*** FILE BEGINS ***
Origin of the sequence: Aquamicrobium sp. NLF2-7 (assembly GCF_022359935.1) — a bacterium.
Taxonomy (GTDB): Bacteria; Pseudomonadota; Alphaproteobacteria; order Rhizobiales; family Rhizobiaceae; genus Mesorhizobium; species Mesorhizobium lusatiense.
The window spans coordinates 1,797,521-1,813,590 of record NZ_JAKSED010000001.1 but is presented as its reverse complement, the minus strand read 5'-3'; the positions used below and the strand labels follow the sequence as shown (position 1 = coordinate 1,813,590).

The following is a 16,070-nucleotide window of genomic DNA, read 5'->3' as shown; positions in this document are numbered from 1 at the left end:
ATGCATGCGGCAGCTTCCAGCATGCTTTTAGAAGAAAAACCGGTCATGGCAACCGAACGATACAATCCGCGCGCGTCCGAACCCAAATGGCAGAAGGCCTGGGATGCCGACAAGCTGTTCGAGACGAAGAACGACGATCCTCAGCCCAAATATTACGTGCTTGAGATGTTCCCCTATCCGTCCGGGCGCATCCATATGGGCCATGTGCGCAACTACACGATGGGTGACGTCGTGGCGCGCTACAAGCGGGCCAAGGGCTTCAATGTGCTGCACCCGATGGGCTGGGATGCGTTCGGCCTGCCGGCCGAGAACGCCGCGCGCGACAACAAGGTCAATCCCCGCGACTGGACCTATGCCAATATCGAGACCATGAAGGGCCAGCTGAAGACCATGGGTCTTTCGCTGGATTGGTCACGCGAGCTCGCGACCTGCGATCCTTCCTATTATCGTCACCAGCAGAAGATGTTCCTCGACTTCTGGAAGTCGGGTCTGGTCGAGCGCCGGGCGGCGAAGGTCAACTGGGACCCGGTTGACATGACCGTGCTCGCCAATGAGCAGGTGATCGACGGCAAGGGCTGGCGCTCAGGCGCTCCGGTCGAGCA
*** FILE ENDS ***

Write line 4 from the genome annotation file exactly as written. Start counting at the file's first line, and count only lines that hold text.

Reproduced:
The following is a 16,070-nucleotide window of genomic DNA, read 5'->3' as shown; positions in this document are numbered from 1 at the left end: